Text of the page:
Lettuces, Green Leaf




on demand


Receiving Information: Good quality leaf lettuce should be fresh, crisp, and well-colored. Avoid lettuce that appears wilted or shows signs of spotting or decay. Avoid leaf lettuce with yellow leaves or with leaves showing cracked ribs. Follow good rotation practices; first shipments received should be used first. Leaf lettuce may exhibit russet (brown) spotting if exposed to ethylene. To prevent russet spotting, keep lettuce away from ethylene-producing fruits and ripening rooms. Storing leaf lettuce at high temperatures may promote rapid deterioration. Rough handling may also promote deterioration of bruised leaves.

Storing leaf lettuce in an area with low humidity may promote wilting. Dried translucent leaves are an indication of freeze damage. Storage/Handling: Temperature/humidity recommendation for short-term storage of 7 days or less: 32„36 degrees F / 0„2 degrees C. Humidity 90_ 98%


Whole leaves should be crisp with a mild sweet flavor. Long curly dark leaves loaded w/ nutrition, rich in color & texture. Green leaf lettuce does not grow into a head. This vegetable plant is a native to eastern Mediterranean & Western Asia. Cultivation of lettuce can be traced back as far as 4500 B.C. at which time it was most likely grown for the oil of its seeds. Firmly implanted in the Mediterranean basin, lettuce was held in high esteem by the Greeks and Romans, both as a vegetable and as a remedy. Columbus is said to have introduced lettuce into the Caribbean.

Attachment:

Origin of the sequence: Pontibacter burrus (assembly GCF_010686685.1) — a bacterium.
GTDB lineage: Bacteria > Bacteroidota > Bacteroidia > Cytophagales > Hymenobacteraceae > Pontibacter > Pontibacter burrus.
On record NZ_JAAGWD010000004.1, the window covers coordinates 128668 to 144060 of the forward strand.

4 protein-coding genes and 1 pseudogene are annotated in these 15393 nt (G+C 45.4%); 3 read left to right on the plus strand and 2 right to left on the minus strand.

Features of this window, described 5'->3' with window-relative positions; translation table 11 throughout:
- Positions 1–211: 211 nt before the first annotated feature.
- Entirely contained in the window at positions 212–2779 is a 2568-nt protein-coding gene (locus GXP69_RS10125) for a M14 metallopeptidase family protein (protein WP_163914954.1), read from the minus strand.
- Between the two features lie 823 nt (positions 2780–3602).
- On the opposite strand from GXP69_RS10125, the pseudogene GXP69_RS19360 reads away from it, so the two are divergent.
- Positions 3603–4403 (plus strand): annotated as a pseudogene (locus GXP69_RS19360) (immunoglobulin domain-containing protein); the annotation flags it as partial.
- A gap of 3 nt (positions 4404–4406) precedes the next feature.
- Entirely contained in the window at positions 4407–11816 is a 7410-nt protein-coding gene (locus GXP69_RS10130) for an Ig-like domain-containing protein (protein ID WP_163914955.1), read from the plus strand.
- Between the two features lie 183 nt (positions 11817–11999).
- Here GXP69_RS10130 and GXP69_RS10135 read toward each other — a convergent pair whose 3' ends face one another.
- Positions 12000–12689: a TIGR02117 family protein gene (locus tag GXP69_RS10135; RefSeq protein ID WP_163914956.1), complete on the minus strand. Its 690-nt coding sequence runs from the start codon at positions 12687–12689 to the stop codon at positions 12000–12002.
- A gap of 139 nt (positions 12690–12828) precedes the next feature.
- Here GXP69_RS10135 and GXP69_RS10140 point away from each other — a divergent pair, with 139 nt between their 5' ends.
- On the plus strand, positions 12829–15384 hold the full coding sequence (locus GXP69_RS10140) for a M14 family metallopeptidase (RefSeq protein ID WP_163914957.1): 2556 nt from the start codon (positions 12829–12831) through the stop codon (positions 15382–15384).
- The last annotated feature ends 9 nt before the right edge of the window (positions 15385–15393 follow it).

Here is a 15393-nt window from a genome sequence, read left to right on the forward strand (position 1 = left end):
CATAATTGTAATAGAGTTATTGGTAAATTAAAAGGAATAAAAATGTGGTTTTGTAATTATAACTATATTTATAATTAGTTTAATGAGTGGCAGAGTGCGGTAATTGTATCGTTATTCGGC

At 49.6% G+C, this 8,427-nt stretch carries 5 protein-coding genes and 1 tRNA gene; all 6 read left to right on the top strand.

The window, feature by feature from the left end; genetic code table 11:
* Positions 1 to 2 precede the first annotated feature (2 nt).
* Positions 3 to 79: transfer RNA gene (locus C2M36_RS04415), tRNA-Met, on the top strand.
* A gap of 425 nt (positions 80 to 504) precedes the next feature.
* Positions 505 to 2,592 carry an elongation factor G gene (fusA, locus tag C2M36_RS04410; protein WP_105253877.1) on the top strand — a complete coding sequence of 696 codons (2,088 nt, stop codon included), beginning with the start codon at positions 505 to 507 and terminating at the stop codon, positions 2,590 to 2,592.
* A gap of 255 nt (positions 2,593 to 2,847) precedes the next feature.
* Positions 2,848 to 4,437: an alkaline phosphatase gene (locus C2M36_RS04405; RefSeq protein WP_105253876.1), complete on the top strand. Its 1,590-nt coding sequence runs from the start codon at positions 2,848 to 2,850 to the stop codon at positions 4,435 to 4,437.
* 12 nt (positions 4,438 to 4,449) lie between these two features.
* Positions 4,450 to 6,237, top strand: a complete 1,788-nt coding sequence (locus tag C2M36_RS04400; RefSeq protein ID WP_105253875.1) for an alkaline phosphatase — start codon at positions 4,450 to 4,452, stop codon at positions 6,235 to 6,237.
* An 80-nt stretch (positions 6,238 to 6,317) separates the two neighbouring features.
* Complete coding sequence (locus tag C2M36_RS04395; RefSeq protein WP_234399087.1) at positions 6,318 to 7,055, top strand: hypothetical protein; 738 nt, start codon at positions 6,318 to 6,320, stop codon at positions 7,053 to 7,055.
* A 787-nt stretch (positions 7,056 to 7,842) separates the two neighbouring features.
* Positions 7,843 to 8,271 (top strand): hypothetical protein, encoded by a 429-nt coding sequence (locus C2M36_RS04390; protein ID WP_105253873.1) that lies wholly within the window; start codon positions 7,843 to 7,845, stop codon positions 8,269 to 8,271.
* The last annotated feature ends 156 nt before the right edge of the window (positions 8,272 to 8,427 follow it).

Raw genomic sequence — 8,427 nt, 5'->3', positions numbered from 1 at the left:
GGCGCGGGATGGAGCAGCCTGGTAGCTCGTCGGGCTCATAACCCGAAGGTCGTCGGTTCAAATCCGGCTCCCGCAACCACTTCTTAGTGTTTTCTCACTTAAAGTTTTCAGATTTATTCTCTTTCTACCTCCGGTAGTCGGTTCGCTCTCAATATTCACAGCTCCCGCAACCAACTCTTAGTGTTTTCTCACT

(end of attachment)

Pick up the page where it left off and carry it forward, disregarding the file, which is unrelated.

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Produce 101: Lettuce

We are focusing on head lettuce (the most common is Iceberg), Leaf lettuce, and Romaine lettuce, for this episode of Produce 101: Lettuce

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Produce 101: Lettuce


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